- 19th Apr 2016
- 235mm x 159mm x 11mm
Critical Literacy for Information Professionals
This edited collection explores critical literacy theory and provides practical guidance to how it can be taught and applied in libraries.
Critical literacy asks fundamental questions about our understanding of knowledge. Unlike more conventional approaches to literacy and resource evaluation, with critical literacy there is no single 'correct' way to read and respond to a text or resource. A commitment to equity and social justice sets critical literacy apart from many other types of literacy and links it to wider societal debates, such as internationalization, community cohesion and responses to disability.
The book provides a foundation of critical literacy theory, as applied to libraries; combines theory and practice to explore critical literacy in relation to different user groups, and offers practical ways to introduce critical literacy approaches in libraries.
Contributed to by international experts from across library sectors, the book covers topics including:
- radical information literacy as an approach to critical literacy education
- critical literacy and mature students
- physical and digital disability access in libraries
- teaching critical literacy skills in a multicultural, multilingual school community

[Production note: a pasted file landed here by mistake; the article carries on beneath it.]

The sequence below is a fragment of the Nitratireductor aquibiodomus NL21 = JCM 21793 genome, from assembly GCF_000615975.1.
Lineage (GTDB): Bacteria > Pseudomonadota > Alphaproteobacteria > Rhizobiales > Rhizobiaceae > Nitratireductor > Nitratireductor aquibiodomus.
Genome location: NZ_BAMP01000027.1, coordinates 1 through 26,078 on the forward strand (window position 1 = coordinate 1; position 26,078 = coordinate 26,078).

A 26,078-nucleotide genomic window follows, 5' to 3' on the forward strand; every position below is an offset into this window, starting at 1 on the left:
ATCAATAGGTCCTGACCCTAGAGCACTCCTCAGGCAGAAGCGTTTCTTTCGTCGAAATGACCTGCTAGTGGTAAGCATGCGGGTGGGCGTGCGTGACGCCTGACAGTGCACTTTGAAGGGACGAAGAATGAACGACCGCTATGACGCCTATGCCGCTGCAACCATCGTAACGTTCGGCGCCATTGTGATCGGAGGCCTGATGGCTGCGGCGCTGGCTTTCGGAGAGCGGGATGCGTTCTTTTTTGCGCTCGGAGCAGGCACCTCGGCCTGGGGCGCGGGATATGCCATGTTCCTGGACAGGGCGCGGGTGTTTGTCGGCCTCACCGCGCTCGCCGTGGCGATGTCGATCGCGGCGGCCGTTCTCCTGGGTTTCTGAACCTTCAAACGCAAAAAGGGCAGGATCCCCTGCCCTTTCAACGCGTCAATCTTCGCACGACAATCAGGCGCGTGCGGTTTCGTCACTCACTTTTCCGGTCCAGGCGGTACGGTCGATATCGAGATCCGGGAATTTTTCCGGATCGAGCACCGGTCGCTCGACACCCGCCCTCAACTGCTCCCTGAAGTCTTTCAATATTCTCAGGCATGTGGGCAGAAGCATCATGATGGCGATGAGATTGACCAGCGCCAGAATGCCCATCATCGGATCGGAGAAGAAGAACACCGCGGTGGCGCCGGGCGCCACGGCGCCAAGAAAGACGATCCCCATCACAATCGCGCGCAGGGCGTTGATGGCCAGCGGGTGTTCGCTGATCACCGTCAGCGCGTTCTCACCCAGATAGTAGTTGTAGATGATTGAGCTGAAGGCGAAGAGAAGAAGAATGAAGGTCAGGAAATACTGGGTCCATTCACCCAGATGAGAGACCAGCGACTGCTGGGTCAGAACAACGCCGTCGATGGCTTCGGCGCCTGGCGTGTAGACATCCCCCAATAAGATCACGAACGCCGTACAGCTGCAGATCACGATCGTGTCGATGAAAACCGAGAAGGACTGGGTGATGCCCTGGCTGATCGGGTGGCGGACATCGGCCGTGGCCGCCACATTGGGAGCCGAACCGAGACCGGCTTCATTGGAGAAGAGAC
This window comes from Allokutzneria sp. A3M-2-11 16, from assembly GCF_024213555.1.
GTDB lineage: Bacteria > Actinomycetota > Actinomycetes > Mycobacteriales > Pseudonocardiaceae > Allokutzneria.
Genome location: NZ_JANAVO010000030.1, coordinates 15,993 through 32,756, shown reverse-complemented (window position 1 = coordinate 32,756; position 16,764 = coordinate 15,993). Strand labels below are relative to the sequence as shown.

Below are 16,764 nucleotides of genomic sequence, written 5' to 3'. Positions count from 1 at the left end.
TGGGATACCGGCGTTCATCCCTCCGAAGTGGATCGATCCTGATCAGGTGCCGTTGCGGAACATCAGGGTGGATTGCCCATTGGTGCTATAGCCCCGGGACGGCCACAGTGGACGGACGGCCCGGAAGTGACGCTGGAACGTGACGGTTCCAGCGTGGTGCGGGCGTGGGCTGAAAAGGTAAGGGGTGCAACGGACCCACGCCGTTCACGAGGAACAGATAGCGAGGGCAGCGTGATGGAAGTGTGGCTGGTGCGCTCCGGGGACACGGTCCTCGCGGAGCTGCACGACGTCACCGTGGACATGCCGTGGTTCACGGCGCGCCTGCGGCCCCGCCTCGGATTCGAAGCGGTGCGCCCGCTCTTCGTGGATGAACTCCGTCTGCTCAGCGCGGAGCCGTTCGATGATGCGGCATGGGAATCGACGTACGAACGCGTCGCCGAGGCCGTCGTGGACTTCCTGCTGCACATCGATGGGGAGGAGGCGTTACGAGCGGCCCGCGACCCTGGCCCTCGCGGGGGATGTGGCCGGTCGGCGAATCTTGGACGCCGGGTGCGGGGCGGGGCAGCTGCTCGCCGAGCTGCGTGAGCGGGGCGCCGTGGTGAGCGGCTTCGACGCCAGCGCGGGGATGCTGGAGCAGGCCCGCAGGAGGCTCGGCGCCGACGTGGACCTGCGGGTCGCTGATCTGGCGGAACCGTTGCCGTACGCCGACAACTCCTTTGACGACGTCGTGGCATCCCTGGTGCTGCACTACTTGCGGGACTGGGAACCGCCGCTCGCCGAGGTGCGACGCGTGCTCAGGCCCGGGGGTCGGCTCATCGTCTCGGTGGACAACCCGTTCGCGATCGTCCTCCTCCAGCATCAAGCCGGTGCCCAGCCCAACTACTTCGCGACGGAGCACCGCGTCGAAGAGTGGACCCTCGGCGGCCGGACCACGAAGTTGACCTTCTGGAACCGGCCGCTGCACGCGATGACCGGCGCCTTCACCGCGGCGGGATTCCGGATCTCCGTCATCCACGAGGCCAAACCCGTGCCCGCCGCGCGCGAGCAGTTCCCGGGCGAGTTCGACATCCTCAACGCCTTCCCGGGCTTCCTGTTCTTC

- teaching media literacy
- developing critical literacy skills in an online environment
- new media and critical literacy.
Critical Literacy for Information Professionals also contains a series of practically-focussed case studies that describe tools or approaches that librarians have used to engage users in critical literacy. Drawing on examples from across library sectors including schools, public libraries, universities, workplaces and healthcare, these illustrate how critical literacy can be applied across a variety of library settings, including online and new media environments.
Accessible to those with little knowledge of critical literacy, while also introducing debates and ideas to those with more experience of the field, this book will be essential reading for librarians, information professionals and managers in all sectors, students of library and information science, school and higher education teachers and researchers.
Sarah McNicol is is a research associate at the Education and Social Research Institute, Manchester Metropolitan University, UK. She has worked as an Information Studies researcher since 2000, and has particular interests in information literacy; lifelong learning; and school and children's libraries. She has published widely in the information studies field and has previously guest edited a number of journals including Library Review and Library Trends.